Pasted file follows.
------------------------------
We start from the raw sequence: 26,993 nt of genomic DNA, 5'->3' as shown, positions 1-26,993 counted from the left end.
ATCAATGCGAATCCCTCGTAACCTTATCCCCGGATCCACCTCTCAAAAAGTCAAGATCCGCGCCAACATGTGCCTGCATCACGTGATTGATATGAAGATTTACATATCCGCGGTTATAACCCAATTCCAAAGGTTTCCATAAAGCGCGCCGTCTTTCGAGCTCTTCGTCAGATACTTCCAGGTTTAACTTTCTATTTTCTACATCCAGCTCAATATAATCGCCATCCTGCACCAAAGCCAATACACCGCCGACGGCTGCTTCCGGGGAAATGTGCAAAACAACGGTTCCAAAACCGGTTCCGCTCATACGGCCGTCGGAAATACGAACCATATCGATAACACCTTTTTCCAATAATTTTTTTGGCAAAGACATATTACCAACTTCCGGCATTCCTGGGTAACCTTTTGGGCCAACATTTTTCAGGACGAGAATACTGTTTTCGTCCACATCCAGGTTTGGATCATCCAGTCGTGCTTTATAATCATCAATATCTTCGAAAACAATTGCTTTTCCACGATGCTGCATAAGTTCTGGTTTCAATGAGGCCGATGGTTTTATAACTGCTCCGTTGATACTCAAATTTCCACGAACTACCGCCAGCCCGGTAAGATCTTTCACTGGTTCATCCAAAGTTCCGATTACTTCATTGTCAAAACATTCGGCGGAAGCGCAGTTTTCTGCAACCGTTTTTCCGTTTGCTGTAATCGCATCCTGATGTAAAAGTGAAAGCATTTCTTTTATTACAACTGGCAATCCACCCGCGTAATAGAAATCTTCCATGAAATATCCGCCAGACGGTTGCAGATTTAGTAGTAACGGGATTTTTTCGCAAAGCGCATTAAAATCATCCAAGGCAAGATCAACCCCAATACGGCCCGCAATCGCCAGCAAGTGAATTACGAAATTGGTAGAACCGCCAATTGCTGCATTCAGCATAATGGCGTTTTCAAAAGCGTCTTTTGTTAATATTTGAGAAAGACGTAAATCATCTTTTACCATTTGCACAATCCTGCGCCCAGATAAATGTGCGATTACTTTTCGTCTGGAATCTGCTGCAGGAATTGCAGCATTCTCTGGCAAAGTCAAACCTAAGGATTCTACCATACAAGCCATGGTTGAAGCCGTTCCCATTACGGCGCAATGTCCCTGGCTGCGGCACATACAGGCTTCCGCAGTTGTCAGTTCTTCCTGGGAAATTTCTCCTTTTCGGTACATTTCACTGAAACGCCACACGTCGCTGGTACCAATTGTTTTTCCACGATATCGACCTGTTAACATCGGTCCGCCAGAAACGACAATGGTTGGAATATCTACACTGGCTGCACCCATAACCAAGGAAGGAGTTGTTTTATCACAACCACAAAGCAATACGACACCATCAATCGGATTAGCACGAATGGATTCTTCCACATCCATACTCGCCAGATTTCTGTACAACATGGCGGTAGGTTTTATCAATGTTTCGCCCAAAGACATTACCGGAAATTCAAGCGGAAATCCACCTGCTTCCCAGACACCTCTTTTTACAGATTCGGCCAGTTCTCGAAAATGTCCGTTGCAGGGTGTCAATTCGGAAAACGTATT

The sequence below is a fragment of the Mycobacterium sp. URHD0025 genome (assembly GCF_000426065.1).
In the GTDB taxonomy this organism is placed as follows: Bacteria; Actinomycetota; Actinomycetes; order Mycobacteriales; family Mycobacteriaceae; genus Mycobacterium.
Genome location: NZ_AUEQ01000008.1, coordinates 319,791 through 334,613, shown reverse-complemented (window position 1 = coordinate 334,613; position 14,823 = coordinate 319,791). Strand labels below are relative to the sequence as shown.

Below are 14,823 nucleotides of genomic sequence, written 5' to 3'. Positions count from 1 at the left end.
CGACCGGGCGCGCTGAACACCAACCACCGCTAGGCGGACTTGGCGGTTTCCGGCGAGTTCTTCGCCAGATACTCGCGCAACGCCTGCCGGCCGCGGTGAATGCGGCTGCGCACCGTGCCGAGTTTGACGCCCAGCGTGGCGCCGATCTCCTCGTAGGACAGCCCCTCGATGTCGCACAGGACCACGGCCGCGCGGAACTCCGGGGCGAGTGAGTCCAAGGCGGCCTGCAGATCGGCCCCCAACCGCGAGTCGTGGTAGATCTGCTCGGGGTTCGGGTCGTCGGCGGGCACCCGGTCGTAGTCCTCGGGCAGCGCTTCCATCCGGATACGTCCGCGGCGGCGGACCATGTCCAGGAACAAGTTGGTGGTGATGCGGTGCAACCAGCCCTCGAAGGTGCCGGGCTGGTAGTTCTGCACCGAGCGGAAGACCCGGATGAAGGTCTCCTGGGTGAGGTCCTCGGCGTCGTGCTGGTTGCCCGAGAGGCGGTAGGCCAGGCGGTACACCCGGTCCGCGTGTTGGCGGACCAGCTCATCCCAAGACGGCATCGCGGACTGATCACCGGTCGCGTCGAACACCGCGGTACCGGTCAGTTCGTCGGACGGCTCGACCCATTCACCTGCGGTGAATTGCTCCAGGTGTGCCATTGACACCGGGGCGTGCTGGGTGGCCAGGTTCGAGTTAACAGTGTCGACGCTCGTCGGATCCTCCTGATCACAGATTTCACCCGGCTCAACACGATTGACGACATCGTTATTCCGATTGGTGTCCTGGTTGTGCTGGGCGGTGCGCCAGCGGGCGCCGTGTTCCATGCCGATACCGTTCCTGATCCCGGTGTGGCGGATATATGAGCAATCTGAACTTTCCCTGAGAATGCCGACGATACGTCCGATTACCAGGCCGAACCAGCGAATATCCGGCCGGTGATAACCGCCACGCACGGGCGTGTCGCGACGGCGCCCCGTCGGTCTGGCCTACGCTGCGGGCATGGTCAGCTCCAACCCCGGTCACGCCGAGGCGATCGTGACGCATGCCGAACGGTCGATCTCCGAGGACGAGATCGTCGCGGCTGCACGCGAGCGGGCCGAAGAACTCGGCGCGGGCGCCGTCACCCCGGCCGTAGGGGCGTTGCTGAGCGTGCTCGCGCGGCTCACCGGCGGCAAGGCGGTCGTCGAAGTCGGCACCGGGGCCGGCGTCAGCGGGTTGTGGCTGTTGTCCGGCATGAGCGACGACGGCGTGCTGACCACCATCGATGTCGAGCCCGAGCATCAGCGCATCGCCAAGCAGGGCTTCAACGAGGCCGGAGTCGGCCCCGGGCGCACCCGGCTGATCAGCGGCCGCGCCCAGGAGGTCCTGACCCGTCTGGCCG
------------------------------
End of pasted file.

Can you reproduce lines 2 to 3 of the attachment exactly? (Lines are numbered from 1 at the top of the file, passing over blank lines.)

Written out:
ATCAATGCGAATCCCTCGTAACCTTATCCCCGGATCCACCTCTCAAAAAGTCAAGATCCGCGCCAACATGTGCCTGCATCACGTGATTGATATGAAGATTTACATATCCGCGGTTATAACCCAATTCCAAAGGTTTCCATAAAGCGCGCCGTCTTTCGAGCTCTTCGTCAGATACTTCCAGGTTTAACTTTCTATTTTCTACATCCAGCTCAATATAATCGCCATCCTGCACCAAAGCCAATACACCGCCGACGGCTGCTTCCGGGGAAATGTGCAAAACAACGGTTCCAAAACCGGTTCCGCTCATACGGCCGTCGGAAATACGAACCATATCGATAACACCTTTTTCCAATAATTTTTTTGGCAAAGACATATTACCAACTTCCGGCATTCCTGGGTAACCTTTTGGGCCAACATTTTTCAGGACGAGAATACTGTTTTCGTCCACATCCAGGTTTGGATCATCCAGTCGTGCTTTATAATCATCAATATCTTCGAAAACAATTGCTTTTCCACGATGCTGCATAAGTTCTGGTTTCAATGAGGCCGATGGTTTTATAACTGCTCCGTTGATACTCAAATTTCCACGAACTACCGCCAGCCCGGTAAGATCTTTCACTGGTTCATCCAAAGTTCCGATTACTTCATTGTCAAAACATTCGGCGGAAGCGCAGTTTTCTGCAACCGTTTTTCCGTTTGCTGTAATCGCATCCTGATGTAAAAGTGAAAGCATTTCTTTTATTACAACTGGCAATCCACCCGCGTAATAGAAATCTTCCATGAAATATCCGCCAGACGGTTGCAGATTTAGTAGTAACGGGATTTTTTCGCAAAGCGCATTAAAATCATCCAAGGCAAGATCAACCCCAATACGGCCCGCAATCGCCAGCAAGTGAATTACGAAATTGGTAGAACCGCCAATTGCTGCATTCAGCATAATGGCGTTTTCAAAAGCGTCTTTTGTTAATATTTGAGAAAGACGTAAATCATCTTTTACCATTTGCACAATCCTGCGCCCAGATAAATGTGCGATTACTTTTCGTCTGGAATCTGCTGCAGGAATTGCAGCATTCTCTGGCAAAGTCAAACCTAAGGATTCTACCATACAAGCCATGGTTGAAGCCGTTCCCATTACGGCGCAATGTCCCTGGCTGCGGCACATACAGGCTTCCGCAGTTGTCAGTTCTTCCTGGGAAATTTCTCCTTTTCGGTACATTTCACTGAAACGCCACACGTCGCTGGTACCAATTGTTTTTCCACGATATCGACCTGTTAACATCGGTCCGCCAGAAACGACAATGGTTGGAATATCTACACTGGCTGCACCCATAACCAAGGAAGGAGTTGTTTTATCACAACCACAAAGCAATACGACACCATCAATCGGATTAGCACGAATGGATTCTTCCACATCCATACTCGCCAGATTTCTGTACAACATGGCGGTAGGTTTTATCAATGTTTCGCCCAAAGACATTACCGGAAATTCAAGCGGAAATCCACCTGCTTCCCAGACACCTCTTTTTACAGATTCGGCCAGTTCTCGAAAATGTCCGTTGCAGGGTGTCAATTCGGAAAACGTATT

The sequence below is a fragment of the Mycobacterium sp. URHD0025 genome (assembly GCF_000426065.1).